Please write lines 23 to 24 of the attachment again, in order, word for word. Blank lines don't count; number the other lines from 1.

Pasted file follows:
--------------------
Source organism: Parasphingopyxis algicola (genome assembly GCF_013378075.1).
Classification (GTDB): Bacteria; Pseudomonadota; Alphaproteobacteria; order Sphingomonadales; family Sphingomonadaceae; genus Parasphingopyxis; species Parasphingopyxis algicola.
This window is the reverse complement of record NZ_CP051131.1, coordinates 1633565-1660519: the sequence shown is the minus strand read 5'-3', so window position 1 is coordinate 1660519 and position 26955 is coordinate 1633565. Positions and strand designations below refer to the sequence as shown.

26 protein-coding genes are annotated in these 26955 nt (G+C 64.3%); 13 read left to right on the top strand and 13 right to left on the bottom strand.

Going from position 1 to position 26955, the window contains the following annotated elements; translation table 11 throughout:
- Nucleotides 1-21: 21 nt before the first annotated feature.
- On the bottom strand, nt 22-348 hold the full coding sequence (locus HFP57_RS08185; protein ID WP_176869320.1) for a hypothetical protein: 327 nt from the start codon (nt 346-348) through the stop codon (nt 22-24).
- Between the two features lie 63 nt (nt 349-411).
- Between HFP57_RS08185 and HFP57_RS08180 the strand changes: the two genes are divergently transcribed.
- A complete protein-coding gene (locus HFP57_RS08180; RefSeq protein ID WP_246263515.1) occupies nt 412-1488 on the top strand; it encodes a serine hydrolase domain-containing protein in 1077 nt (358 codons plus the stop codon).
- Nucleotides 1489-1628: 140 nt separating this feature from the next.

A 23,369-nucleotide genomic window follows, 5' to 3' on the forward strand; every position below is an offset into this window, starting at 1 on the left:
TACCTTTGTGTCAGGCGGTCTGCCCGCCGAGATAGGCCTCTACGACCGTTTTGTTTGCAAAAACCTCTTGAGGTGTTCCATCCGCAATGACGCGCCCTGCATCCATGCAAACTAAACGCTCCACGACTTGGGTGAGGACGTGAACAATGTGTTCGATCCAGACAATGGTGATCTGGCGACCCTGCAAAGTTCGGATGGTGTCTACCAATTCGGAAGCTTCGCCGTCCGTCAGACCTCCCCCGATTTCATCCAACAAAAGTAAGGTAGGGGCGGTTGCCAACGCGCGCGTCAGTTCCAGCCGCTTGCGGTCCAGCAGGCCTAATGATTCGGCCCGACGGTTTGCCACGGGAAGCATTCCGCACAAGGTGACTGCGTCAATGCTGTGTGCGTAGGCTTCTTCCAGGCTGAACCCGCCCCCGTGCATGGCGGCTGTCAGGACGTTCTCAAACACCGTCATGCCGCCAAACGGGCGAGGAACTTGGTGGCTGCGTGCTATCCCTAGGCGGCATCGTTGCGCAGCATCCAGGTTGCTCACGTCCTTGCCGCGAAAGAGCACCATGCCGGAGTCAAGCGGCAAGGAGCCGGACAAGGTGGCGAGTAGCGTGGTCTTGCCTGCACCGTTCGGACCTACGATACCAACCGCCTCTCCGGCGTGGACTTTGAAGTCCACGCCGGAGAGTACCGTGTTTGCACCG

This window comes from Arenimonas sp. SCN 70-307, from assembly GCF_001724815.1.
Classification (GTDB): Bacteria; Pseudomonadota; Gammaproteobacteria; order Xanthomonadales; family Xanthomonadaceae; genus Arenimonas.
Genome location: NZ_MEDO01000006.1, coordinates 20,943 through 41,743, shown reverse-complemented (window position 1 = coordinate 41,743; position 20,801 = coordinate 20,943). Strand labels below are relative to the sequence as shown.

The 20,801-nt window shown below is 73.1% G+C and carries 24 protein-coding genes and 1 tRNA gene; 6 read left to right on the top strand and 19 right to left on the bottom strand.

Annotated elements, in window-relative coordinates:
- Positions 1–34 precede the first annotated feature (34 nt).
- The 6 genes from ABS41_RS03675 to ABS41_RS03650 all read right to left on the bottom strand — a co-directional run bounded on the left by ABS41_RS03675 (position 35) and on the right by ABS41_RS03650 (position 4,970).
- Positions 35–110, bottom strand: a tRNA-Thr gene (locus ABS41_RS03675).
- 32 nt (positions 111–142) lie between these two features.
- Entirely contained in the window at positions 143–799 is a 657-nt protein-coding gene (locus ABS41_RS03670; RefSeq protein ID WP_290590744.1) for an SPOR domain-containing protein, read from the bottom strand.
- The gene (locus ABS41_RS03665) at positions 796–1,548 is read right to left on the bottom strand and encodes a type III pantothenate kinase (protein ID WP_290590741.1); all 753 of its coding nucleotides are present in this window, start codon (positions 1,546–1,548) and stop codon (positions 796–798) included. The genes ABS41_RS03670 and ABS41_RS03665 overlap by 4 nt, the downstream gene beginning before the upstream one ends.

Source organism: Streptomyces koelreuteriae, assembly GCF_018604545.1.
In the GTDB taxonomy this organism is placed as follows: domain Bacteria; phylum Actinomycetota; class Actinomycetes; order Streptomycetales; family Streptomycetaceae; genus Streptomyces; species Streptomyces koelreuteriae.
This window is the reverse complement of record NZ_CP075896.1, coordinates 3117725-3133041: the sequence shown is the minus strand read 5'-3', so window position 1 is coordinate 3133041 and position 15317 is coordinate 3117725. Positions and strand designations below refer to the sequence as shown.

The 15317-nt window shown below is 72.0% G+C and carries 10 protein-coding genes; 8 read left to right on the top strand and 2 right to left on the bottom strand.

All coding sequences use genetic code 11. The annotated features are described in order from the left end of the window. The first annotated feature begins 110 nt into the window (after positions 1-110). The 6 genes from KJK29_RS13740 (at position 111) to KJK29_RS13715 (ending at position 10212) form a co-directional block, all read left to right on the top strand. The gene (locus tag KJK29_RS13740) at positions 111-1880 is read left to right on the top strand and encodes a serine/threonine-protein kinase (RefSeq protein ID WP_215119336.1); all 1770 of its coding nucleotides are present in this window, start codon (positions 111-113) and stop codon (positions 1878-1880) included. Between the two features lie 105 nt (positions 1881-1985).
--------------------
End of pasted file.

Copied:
- Entirely contained in the window at positions 143–799 is a 657-nt protein-coding gene (locus ABS41_RS03670; RefSeq protein ID WP_290590744.1) for an SPOR domain-containing protein, read from the bottom strand.
- The gene (locus ABS41_RS03665) at positions 796–1,548 is read right to left on the bottom strand and encodes a type III pantothenate kinase (protein ID WP_290590741.1); all 753 of its coding nucleotides are present in this window, start codon (positions 1,546–1,548) and stop codon (positions 796–798) included. The genes ABS41_RS03670 and ABS41_RS03665 overlap by 4 nt, the downstream gene beginning before the upstream one ends.